By Sir Richard Eyre
Churchill described the portrait of him by Graham Sutherland as “filthy” and “malignant” and it was later burnt by his wife. Ronald Reagan rejected three official White House portraits of him before he felt he’d been justly represented. John Singer Sargent, when asked why he completely redid the face of a young woman 15 times, answered, “She had a mother”. The job of a painter on commission is not a happy lot. You don’t have to be a narcissist to want to look younger, slimmer, have more hair and less nose, smaller ears and larger lips. So it’s hardly surprising that, erring on the expedient side of caution or tipping into flattery, most institutional portraits tend to have such a listless look. But even the drab and unexceptional have the capacity to illuminate the period in which the sitter and painter lived.
To which you might say: so do photographs. Look, for instance at August Sander’s series of photographic portraits, People of the 20th Century, which documents Germans of all trades and classes in the 1920s and 30s – soldiers, bankers, farmers, painters, circus performers, dancers, actors, SS officers, Jewish intellectuals, gypsies, boxers, country girls, civil servants and patients in an insane asylum – photographed with an innocent eye, absent of judgement or of prejudice. “Let me speak the truth in all honesty about our age,” he said, and in doing so he made a huge, glorious, unrivalled, forensic visual encyclopaedia of a whole society on the cusp of catastrophe.
But however brilliant a photographer, photographs only show us faces caught in a single moment of time – they “register and give us documents” said Matisse – whereas the act of painting is, in a sense, timeless or, to put it another way, painting contains three dimensions of time: the past, the present and the future. A portrait painting can project the painter’s feelings about the sitter, about his or her character, about the world that he or she inhabits. “Painting” – Matisse again – “should be a translation of feelings” which is the opposite of abdicating from judgement or prejudice. It’s a useful prism to look at Francis Hamel’s portraits of the Cameron Mackintosh Professors of Theatre.
These paintings – commissioned by the eponymous founder of the professorship – are suffused with a candid admiration for the subjects, all people who have been prominent in British theatre over the last 40 or 50 years – actors, writers, composers, directors, designers, producers. They display the feelings of the patron every bit as much as the painter and, while it would be characteristic of Cameron Mackintosh to have had his hand on the paintbrush metaphorically if not literally, that has not been the case: he has chosen the perfect painter for the subjects and allowed him free expression.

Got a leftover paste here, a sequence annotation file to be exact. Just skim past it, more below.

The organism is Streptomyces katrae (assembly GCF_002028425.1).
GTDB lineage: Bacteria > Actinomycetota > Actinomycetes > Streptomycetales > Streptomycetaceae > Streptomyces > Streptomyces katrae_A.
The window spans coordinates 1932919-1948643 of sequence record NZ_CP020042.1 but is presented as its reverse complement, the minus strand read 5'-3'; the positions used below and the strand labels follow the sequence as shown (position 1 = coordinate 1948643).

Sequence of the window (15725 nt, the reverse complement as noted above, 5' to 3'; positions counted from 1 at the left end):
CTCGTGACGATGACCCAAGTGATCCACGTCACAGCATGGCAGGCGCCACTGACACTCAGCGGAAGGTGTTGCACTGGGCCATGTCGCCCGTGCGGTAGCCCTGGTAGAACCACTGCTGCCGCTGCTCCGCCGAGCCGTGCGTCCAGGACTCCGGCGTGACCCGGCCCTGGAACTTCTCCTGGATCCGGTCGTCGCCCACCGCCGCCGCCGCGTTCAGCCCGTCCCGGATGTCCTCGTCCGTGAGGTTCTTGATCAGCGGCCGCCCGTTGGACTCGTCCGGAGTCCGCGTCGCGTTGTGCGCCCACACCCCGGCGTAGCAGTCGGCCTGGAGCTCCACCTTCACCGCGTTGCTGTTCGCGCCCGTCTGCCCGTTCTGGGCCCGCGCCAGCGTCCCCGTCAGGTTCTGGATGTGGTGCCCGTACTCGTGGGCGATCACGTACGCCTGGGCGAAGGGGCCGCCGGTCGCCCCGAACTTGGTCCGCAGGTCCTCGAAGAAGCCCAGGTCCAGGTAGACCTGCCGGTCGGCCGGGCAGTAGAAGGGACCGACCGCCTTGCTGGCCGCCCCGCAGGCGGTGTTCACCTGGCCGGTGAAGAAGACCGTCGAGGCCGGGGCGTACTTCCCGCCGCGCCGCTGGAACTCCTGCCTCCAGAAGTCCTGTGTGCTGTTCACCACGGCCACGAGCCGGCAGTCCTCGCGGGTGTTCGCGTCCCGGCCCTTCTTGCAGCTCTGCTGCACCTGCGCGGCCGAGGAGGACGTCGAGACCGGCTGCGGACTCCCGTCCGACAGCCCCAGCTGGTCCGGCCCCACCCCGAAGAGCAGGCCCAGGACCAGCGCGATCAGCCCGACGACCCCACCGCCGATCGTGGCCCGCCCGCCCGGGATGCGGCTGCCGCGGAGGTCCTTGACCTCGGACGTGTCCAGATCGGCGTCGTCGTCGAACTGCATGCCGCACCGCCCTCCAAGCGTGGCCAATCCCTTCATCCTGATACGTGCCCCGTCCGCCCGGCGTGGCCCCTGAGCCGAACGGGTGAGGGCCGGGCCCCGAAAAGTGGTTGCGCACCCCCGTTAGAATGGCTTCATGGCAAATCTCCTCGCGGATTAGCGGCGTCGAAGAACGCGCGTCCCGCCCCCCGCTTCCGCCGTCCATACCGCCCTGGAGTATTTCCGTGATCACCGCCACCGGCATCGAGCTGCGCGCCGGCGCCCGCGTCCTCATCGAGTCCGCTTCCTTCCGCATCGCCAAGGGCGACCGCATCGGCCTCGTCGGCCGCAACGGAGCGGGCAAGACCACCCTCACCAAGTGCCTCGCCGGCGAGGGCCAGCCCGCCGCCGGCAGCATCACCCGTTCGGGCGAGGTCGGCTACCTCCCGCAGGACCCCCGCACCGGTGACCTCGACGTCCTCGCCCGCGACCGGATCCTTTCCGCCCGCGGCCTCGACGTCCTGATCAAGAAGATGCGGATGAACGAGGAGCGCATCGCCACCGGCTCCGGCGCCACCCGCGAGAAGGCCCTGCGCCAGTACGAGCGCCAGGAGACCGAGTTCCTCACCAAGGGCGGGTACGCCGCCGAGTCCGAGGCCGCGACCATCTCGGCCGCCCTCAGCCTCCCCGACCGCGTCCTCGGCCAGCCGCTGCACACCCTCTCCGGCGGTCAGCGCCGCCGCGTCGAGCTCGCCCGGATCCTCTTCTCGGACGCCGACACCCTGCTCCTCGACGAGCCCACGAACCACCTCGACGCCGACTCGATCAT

Francis Hamel has used the freedom of his commission to look at his subjects with a questioning curiosity. The surprise is how untheatrical these people are: there’s no swish or swagger, no self-display or sense of self-importance. In that sense, it’s not like looking at lawyers in one of the great halls of the Inns of Court or city merchants in one of the livery companies. What marks the faces in these portraits is thoughtfulness, many tinged with an air of melancholy. If there is a prevailing feeling that emerges – both from the painter and the subjects – it is self-doubt, an awareness that both parties know how difficult it is in any medium to make a piece of work that does justice to the infinite variety of human life.
It’s true that the spectrum is narrow – these are mostly old, mostly white, mostly men (myself included) – but it seems to me that these faces defy the convenient stereotype of theatre people, meaning that they don’t appear sentimental or vain or superficial or essentially unserious. In fact, looking at the portraits of Arthur Miller, Stephen Sondheim, Michael Frayn and Tom Stoppard, it’s hard not to construe that you’re looking at individuals who have achieved something considerable and lasting: they’ve changed the specific gravity of our language.
“We’re actors – we’re the opposite of people” says the Player in Rosencrantz And Guildenstern Are Dead, but when you look at the paintings of Simon Russell Beale and Ian McKellen they seem the opposite of actors: guarded and private. In the predominantly male world, the paintings of the women stand out, perhaps idealised: the director Phillida Lloyd looks like a secular saint, the producer Thelma Holt, an elfin angel. If there is one portrait that, with prescience, portrays the fate of the sitter it’s the haunting study of Kevin Spacey: his shoulders are bare, as if ready for execution.
I met Francis first when he was sketching in a rehearsal room while I was rehearsing Betty Blue Eyes, a musical produced by Cameron Mackintosh. He was discreet, unobtrusive and above all, watchful. It is this watchfulness that I think marks out all his work, whether it be flowers, landscapes, circus paintings or portraits. Watchfulness means honouring the light, the colour and the shape of things and people, and translating those observations into emotions conveyed by paint on a canvas. If there’s a painter that Francis reminds me of it’s Henri Fantin-Latour, celebrated for his group portraits of contemporaries from the world of the arts and his exquisite flower paintings. He’s conservative, untouched by modernism, with a benign view of the world marked by luminous warmth and generosity of spirit. “Above all,” said Matisse, “the great thing is to express oneself” – a maxim shared, I think, by all these subjects and by their painter.
Sir Richard Eyre is an English film, theatre, television and opera director.